Photo of Charlotte Pfeifer

CHARLOTTE PFEIFER-GILLAM

“Anyone who lets you, treat them well.”

When asked about her life, Charlotte describes it as “beyond not just my expectations, but even beyond my imagination.” Describing herself as “Baptist to the bone,” the expectations for her were to “be a good girl and a good citizen. Love my family. Get married.” Since moving to South Bend in 1965, Charlotte has not only fulfilled these expectations, but has also exceeded them.

Charlotte observed that “the first day I set foot in college, I arrived.” While earning her degree at Indiana University South Bend, Charlotte’s love of history blended with her love of crime stories blended into a career spanning over 20 years in community corrections. After serving as the first African American female adult probations officer, Charlotte went on to open the DuComb Center in 1981. A facility providing an alternative to prison for non-violent offenders, DuComb was the first residential facility funded by the Community Corrections Act in Indiana. Under Charlotte’s guidance, DuComb Center grew from an idea on paper to a thriving facility providing various intervention programs as an alternative to prison. Throughout this time, Charlotte was also a full-time mother to her children, Carla and Ricky.

Upon leaving DuComb, Charlotte returned to IUSB and opened the first Office of Campus Diversity on campus. Since that time, Charlotte has practiced her philosophy of “making a difference in people’s lives.” She says that “anyone who lets you, treat them well.”  She has been a leader in raising awareness of multiple facets of cultural diversity issues around both the campus and the community leading diversity training and workshops, as well as through her ongoing activism efforts.  In 2000, Charlotte, representing the 2nd District of South Bend, became the first African American president of the Common Council of the City of South Bend. Charlotte championed the modification of the South Bend Human Rights Ordinance to include sexual orientation and gender identity as categories protected from discrimination. After years of debate and discussion, the ordinance was finally successfully passed in 2011.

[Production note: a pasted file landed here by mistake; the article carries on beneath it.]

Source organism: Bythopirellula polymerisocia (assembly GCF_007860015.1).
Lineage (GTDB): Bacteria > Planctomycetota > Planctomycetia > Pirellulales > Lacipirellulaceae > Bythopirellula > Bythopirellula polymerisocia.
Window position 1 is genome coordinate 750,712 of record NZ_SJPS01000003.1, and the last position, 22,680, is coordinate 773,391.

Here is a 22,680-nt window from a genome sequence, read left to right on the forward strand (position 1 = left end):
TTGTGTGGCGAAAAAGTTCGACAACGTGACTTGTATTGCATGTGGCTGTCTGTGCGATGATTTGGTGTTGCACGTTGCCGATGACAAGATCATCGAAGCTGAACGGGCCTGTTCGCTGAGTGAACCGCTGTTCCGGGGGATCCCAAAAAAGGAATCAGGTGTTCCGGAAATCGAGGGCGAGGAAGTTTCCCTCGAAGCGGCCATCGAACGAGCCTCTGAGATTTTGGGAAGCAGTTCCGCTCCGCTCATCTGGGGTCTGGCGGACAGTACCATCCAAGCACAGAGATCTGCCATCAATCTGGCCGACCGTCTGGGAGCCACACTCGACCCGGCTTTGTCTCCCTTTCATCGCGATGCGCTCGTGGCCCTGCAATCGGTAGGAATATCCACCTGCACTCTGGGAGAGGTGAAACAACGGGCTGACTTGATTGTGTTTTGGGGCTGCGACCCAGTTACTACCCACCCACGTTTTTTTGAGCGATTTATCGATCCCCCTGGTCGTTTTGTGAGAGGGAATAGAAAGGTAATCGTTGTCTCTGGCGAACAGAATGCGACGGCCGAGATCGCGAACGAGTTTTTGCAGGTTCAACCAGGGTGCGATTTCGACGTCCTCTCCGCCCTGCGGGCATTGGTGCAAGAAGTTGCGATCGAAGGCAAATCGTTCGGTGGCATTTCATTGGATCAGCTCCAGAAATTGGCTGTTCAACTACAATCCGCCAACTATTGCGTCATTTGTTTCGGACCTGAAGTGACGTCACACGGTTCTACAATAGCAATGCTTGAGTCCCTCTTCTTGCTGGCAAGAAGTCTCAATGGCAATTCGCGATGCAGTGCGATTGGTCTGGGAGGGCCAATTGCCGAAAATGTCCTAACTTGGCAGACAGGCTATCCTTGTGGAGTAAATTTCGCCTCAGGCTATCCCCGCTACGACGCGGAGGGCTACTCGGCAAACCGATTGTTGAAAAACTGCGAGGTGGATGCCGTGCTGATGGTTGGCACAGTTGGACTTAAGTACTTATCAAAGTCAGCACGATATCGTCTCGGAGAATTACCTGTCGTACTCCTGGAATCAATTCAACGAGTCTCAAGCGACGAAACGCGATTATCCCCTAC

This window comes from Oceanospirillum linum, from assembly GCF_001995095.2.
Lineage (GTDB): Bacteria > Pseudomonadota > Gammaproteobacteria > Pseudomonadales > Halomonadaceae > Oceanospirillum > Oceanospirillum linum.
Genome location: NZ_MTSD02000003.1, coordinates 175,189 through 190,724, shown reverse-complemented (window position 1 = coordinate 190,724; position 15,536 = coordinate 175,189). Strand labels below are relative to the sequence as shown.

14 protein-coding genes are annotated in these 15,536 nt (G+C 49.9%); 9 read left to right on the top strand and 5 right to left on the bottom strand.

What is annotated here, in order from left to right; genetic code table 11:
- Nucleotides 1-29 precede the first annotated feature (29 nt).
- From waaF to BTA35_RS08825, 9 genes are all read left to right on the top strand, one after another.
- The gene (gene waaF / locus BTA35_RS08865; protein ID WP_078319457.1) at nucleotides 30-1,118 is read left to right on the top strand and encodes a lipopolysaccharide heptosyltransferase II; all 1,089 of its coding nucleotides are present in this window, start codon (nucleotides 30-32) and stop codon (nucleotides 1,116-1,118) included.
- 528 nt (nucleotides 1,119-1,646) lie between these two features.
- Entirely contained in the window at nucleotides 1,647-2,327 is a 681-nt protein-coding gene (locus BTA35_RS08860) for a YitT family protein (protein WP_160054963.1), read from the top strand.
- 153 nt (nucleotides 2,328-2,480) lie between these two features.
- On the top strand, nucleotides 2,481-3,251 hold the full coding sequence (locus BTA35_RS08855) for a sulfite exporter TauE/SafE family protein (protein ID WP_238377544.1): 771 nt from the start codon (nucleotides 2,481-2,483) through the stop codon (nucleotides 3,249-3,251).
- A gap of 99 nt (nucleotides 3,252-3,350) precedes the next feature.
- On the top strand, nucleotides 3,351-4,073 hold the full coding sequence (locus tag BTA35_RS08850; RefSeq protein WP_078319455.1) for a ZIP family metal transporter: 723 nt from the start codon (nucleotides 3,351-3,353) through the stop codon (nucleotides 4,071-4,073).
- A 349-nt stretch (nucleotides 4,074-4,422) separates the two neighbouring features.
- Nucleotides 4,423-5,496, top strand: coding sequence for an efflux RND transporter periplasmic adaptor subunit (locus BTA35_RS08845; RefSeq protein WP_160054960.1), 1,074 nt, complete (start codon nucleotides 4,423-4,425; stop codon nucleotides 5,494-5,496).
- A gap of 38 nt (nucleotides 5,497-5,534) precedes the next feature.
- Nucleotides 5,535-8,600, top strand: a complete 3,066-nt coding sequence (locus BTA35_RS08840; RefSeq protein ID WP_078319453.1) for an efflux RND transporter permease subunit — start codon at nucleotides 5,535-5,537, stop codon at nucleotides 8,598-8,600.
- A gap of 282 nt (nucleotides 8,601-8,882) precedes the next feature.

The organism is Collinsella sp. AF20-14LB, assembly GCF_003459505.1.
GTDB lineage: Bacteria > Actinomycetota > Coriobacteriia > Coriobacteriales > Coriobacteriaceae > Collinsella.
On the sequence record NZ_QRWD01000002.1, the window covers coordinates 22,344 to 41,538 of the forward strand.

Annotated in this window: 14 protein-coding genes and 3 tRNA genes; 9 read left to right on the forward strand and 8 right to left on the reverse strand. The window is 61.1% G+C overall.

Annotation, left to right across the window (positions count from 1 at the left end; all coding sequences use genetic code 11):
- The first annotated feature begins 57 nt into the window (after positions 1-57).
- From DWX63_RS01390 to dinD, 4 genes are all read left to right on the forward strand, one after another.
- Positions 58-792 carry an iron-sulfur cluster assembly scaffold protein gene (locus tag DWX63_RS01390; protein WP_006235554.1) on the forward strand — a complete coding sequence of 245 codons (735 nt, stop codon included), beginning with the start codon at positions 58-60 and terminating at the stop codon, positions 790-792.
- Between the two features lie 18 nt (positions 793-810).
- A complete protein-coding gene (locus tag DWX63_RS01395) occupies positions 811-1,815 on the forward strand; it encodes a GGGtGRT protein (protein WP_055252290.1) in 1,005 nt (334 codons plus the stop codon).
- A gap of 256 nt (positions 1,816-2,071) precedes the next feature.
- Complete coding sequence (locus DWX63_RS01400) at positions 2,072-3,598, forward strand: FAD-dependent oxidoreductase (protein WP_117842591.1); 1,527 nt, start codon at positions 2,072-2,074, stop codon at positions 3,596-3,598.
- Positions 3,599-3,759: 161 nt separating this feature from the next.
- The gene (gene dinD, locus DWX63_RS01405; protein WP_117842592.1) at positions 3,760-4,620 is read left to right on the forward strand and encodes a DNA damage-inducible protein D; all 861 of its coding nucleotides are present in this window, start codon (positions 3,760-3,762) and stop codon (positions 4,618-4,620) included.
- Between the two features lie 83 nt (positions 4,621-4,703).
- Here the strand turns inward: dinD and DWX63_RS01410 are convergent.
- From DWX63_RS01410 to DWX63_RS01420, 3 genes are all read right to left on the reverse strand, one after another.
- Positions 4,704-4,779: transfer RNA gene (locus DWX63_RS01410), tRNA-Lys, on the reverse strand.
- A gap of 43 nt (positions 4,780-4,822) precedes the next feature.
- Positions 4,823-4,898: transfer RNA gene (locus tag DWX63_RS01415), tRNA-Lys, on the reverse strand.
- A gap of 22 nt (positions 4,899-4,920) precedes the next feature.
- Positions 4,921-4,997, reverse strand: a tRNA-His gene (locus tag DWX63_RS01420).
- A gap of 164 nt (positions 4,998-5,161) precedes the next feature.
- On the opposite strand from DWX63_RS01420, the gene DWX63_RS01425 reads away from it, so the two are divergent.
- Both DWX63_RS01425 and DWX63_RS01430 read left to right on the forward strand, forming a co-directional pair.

Though retired, Charlotte remains an active presence in the community today, teaching at IUSB and “making a difference in people’s lives.”

  • First residential community corrections director in Indiana
  • Opened first office of Campus Diversity at Indiana University South Bend
  • First African American president of the South Bend Common Council
  • Winner of the Roland Kelly Award through the Martin Luther King, Jr. Foundation
  • South Bend Hall of Fame inductee
  • Urban League Community Service and Civil Rights Award
  • South Bend Equality Human Rights Award
  • Community Service Award, Martin Luther King, Jr. Foundation
  • Outstanding Community Service, City of South Bend
  • Distinguished Alumna Award, IUSB Liberal Arts and Sciences

Information compiled from oral history collected by The Michiana Women Leaders Project

Charlotte was honored at Celebrating Michiana Women Leaders 2016.